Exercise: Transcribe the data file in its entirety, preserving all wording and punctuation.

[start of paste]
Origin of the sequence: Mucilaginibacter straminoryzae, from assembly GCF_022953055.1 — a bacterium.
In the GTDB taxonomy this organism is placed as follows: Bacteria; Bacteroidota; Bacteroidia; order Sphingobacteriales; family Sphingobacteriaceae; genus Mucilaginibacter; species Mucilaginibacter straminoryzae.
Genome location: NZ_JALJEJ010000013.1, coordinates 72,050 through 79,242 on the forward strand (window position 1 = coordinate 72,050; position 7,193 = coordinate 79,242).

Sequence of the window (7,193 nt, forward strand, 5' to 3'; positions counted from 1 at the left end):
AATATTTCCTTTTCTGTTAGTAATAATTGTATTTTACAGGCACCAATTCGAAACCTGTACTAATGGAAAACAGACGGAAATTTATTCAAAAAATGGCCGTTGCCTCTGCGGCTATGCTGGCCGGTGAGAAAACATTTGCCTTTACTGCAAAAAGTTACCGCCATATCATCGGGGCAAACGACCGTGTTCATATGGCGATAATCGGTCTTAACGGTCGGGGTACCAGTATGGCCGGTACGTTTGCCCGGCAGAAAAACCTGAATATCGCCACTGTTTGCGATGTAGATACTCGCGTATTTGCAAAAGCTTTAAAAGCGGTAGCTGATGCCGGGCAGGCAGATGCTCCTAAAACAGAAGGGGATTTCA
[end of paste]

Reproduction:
Origin of the sequence: Mucilaginibacter straminoryzae, from assembly GCF_022953055.1 — a bacterium.
In the GTDB taxonomy this organism is placed as follows: Bacteria; Bacteroidota; Bacteroidia; order Sphingobacteriales; family Sphingobacteriaceae; genus Mucilaginibacter; species Mucilaginibacter straminoryzae.
Genome location: NZ_JALJEJ010000013.1, coordinates 72,050 through 79,242 on the forward strand (window position 1 = coordinate 72,050; position 7,193 = coordinate 79,242).

Sequence of the window (7,193 nt, forward strand, 5' to 3'; positions counted from 1 at the left end):
AATATTTCCTTTTCTGTTAGTAATAATTGTATTTTACAGGCACCAATTCGAAACCTGTACTAATGGAAAACAGACGGAAATTTATTCAAAAAATGGCCGTTGCCTCTGCGGCTATGCTGGCCGGTGAGAAAACATTTGCCTTTACTGCAAAAAGTTACCGCCATATCATCGGGGCAAACGACCGTGTTCATATGGCGATAATCGGTCTTAACGGTCGGGGTACCAGTATGGCCGGTACGTTTGCCCGGCAGAAAAACCTGAATATCGCCACTGTTTGCGATGTAGATACTCGCGTATTTGCAAAAGCTTTAAAAGCGGTAGCTGATGCCGGGCAGGCAGATGCTCCTAAAACAGAAGGGGATTTCA